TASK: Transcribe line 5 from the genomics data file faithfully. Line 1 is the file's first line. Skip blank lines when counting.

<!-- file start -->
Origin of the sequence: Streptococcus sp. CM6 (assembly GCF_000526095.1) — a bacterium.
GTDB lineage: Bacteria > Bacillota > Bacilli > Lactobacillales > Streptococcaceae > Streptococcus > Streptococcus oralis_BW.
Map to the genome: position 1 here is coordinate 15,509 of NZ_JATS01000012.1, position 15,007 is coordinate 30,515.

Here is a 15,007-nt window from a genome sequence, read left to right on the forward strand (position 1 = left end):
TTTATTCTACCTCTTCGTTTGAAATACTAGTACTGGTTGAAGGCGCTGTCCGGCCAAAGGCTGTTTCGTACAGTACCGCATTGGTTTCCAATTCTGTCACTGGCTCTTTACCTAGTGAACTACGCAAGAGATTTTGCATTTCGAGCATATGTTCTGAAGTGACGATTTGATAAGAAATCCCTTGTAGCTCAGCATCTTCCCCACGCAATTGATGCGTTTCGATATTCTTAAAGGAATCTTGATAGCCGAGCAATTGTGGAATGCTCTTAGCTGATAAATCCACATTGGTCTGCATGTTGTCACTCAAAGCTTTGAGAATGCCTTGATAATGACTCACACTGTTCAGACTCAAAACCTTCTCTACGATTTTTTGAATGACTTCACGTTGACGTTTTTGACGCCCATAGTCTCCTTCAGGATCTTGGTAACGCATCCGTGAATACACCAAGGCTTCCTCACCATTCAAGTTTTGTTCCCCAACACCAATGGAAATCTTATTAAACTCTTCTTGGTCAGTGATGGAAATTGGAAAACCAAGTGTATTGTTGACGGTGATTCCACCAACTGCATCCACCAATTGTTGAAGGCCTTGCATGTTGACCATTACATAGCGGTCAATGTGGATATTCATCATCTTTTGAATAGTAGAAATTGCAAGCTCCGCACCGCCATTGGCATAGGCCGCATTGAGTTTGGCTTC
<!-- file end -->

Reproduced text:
TTTATTCTACCTCTTCGTTTGAAATACTAGTACTGGTTGAAGGCGCTGTCCGGCCAAAGGCTGTTTCGTACAGTACCGCATTGGTTTCCAATTCTGTCACTGGCTCTTTACCTAGTGAACTACGCAAGAGATTTTGCATTTCGAGCATATGTTCTGAAGTGACGATTTGATAAGAAATCCCTTGTAGCTCAGCATCTTCCCCACGCAATTGATGCGTTTCGATATTCTTAAAGGAATCTTGATAGCCGAGCAATTGTGGAATGCTCTTAGCTGATAAATCCACATTGGTCTGCATGTTGTCACTCAAAGCTTTGAGAATGCCTTGATAATGACTCACACTGTTCAGACTCAAAACCTTCTCTACGATTTTTTGAATGACTTCACGTTGACGTTTTTGACGCCCATAGTCTCCTTCAGGATCTTGGTAACGCATCCGTGAATACACCAAGGCTTCCTCACCATTCAAGTTTTGTTCCCCAACACCAATGGAAATCTTATTAAACTCTTCTTGGTCAGTGATGGAAATTGGAAAACCAAGTGTATTGTTGACGGTGATTCCACCAACTGCATCCACCAATTGTTGAAGGCCTTGCATGTTGACCATTACATAGCGGTCAATGTGGATATTCATCATCTTTTGAATAGTAGAAATTGCAAGCTCCGCACCGCCATTGGCATAGGCCGCATTGAGTTTGGCTTC